Mo Salah, the World Cup’s “Egyptian King,” explained


Mo Salah, the World Cup’s "Egyptian King," explained

The 2018 FIFA World Cup kicks off Thursday (Get it? Kicks? Like a soccer ball?), and all eyes are on rising star Mohamed “Mo” Salah of Egypt.

Salah is treasured across the United Kingdom and the Middle East for his outstanding athletic prowess. He is Egypt’s best player, a forward for Liverpool, and the record-holder for the most goals scored in a single premier-league season in England (an accomplishment he made in his first season in England).

Benjamin Koevary

But he is also a beloved Arab Muslim whose stardom has helped counteract Islamophobia in Europe and all over the world. In the UK, which some reports say has seen a 47 percent spike in hate crimes related to Islamophobia in 2016, Liverpool fans love Salah so much, they sing fan chants with lyrics: “If he scores another few, then I’ll be Muslim too” and “Sitting in the mosque, that’s where I wanna be.”

Rory Smith, the New York Times’s chief soccer correspondent, explains:

For more about about Mo, the World Cup, and the unfortunate reality of persistent racism in sports, listen to the latest episode of Today, Explained.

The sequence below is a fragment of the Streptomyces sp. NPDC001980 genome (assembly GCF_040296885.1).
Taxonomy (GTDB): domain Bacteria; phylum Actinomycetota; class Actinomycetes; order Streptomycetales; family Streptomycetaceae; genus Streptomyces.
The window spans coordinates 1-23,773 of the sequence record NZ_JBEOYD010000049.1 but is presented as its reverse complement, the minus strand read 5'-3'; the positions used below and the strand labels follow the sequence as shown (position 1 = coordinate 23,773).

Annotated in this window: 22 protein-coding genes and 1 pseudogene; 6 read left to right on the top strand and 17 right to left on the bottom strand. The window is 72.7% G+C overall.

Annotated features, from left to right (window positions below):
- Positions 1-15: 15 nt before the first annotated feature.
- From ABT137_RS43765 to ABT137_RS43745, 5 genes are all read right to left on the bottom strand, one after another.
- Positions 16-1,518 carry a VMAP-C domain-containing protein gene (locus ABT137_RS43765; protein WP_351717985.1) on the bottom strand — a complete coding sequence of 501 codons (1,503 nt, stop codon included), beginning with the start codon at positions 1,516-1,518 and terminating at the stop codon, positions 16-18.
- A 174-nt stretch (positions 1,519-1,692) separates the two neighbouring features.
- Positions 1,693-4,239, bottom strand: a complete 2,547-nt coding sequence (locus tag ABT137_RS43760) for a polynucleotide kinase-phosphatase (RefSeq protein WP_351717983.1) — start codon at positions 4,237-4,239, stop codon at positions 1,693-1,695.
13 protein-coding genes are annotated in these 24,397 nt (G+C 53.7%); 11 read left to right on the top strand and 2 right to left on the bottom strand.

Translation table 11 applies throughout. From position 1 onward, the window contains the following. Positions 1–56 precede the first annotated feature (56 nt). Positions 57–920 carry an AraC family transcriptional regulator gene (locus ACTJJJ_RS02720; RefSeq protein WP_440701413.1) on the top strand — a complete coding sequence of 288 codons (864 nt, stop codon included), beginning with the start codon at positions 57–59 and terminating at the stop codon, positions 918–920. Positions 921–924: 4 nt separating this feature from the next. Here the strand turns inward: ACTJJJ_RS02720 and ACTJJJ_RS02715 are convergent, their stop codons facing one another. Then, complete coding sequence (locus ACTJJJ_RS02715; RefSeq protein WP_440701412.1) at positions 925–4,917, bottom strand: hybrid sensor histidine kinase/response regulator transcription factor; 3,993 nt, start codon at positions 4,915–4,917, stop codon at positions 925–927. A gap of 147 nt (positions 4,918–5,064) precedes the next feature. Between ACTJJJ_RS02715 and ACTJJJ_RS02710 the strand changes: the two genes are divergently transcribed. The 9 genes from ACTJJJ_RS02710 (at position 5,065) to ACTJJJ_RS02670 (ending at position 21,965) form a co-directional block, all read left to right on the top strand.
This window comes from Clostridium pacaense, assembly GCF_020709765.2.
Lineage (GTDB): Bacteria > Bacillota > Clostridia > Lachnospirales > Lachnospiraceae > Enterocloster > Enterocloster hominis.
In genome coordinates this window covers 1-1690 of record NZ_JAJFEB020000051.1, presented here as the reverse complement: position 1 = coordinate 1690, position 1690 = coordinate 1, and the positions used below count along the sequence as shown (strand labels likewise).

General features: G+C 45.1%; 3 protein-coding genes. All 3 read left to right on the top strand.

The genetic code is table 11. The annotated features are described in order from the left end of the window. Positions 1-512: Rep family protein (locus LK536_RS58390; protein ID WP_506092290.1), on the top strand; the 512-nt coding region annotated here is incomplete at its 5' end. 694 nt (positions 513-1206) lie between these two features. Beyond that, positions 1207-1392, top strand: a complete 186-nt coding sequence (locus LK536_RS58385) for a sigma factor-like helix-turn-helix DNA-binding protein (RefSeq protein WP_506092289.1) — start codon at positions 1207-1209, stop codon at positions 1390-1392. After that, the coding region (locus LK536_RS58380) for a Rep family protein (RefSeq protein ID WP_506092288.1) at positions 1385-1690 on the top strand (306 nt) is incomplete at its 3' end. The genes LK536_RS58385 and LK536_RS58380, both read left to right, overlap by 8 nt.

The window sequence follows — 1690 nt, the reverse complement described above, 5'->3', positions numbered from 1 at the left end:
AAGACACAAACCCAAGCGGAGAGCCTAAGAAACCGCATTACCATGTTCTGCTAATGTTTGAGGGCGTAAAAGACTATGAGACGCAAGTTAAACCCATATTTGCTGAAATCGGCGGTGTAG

Related reading:

  • Mo Salah of Liverpool breaks down cultural barriers, one goal at a time (Rory Smith, New York Times)
  • Mo Salah is the unifying force the world needs right now (Afshin Molavi, Washington Post)
  • With all eyes on Russia for the World Cup, officials aim to stamp out racism in the stands (Chris Brown, CBC News)

How do I get even more Today, Explained?

You can get the news we’re reading throughout the day, facts and stats to make you smarter about the world, and behind-the-scenes photos on Twitter at @Today_Explained. You can follow Sean Rameswaram at @Rameswaram, Rory Smith at @RorySmith, and Mo Salah at @MoSalah.

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Mo Salah, the World Cup’s “Egyptian King,” explained

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